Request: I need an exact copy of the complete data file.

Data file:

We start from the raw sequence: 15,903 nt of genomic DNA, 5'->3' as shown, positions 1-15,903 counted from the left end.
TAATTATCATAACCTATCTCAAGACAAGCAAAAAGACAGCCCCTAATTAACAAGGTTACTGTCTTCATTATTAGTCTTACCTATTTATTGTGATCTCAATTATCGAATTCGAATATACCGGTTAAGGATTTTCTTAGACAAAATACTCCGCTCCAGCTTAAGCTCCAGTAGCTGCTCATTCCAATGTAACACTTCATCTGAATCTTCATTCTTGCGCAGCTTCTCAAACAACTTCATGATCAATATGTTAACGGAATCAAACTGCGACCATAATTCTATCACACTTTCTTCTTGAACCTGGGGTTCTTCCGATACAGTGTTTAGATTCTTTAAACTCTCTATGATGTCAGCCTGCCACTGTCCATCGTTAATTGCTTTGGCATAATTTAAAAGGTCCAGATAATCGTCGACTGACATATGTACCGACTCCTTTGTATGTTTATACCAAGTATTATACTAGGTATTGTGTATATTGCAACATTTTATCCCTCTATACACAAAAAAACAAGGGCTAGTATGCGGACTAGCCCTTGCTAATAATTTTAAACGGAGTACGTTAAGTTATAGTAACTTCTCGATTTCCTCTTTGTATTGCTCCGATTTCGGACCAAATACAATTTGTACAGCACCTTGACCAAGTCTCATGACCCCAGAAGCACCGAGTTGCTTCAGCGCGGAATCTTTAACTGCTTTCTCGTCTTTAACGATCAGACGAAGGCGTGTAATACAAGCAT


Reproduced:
We start from the raw sequence: 15,903 nt of genomic DNA, 5'->3' as shown, positions 1-15,903 counted from the left end.
TAATTATCATAACCTATCTCAAGACAAGCAAAAAGACAGCCCCTAATTAACAAGGTTACTGTCTTCATTATTAGTCTTACCTATTTATTGTGATCTCAATTATCGAATTCGAATATACCGGTTAAGGATTTTCTTAGACAAAATACTCCGCTCCAGCTTAAGCTCCAGTAGCTGCTCATTCCAATGTAACACTTCATCTGAATCTTCATTCTTGCGCAGCTTCTCAAACAACTTCATGATCAATATGTTAACGGAATCAAACTGCGACCATAATTCTATCACACTTTCTTCTTGAACCTGGGGTTCTTCCGATACAGTGTTTAGATTCTTTAAACTCTCTATGATGTCAGCCTGCCACTGTCCATCGTTAATTGCTTTGGCATAATTTAAAAGGTCCAGATAATCGTCGACTGACATATGTACCGACTCCTTTGTATGTTTATACCAAGTATTATACTAGGTATTGTGTATATTGCAACATTTTATCCCTCTATACACAAAAAAACAAGGGCTAGTATGCGGACTAGCCCTTGCTAATAATTTTAAACGGAGTACGTTAAGTTATAGTAACTTCTCGATTTCCTCTTTGTATTGCTCCGATTTCGGACCAAATACAATTTGTACAGCACCTTGACCAAGTCTCATGACCCCAGAAGCACCGAGTTGCTTCAGCGCGGAATCTTTAACTGCTTTCTCGTCTTTAACGATCAGACGAAGGCGTGTAATACAAGCAT